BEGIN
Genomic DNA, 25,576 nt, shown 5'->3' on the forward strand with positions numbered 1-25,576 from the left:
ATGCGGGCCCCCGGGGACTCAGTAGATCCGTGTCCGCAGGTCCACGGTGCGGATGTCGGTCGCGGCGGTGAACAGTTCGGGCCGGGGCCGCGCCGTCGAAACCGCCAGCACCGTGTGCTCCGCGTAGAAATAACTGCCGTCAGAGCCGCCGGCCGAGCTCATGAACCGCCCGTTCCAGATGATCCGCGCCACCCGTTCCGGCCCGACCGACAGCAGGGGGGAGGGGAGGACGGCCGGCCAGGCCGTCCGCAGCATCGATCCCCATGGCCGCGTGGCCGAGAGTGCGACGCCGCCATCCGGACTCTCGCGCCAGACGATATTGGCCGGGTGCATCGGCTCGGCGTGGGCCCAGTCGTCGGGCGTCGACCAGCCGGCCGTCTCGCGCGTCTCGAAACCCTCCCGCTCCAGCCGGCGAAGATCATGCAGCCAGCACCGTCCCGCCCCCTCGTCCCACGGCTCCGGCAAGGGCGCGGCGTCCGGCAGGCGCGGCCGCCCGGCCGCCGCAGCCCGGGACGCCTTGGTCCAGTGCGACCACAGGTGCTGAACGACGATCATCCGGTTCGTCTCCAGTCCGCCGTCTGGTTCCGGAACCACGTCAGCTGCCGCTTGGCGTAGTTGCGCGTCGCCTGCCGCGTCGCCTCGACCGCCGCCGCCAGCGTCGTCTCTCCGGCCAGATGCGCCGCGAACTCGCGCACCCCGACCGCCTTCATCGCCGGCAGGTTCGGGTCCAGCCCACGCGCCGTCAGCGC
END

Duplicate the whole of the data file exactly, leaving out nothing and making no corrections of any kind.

Genomic DNA, 25,576 nt, shown 5'->3' on the forward strand with positions numbered 1-25,576 from the left:
ATGCGGGCCCCCGGGGACTCAGTAGATCCGTGTCCGCAGGTCCACGGTGCGGATGTCGGTCGCGGCGGTGAACAGTTCGGGCCGGGGCCGCGCCGTCGAAACCGCCAGCACCGTGTGCTCCGCGTAGAAATAACTGCCGTCAGAGCCGCCGGCCGAGCTCATGAACCGCCCGTTCCAGATGATCCGCGCCACCCGTTCCGGCCCGACCGACAGCAGGGGGGAGGGGAGGACGGCCGGCCAGGCCGTCCGCAGCATCGATCCCCATGGCCGCGTGGCCGAGAGTGCGACGCCGCCATCCGGACTCTCGCGCCAGACGATATTGGCCGGGTGCATCGGCTCGGCGTGGGCCCAGTCGTCGGGCGTCGACCAGCCGGCCGTCTCGCGCGTCTCGAAACCCTCCCGCTCCAGCCGGCGAAGATCATGCAGCCAGCACCGTCCCGCCCCCTCGTCCCACGGCTCCGGCAAGGGCGCGGCGTCCGGCAGGCGCGGCCGCCCGGCCGCCGCAGCCCGGGACGCCTTGGTCCAGTGCGACCACAGGTGCTGAACGACGATCATCCGGTTCGTCTCCAGTCCGCCGTCTGGTTCCGGAACCACGTCAGCTGCCGCTTGGCGTAGTTGCGCGTCGCCTGCCGCGTCGCCTCGACCGCCGCCGCCAGCGTCGTCTCTCCGGCCAGATGCGCCGCGAACTCGCGCACCCCGACCGCCTTCATCGCCGGCAGGTTCGGGTCCAGCCCACGCGCCGTCAGCGC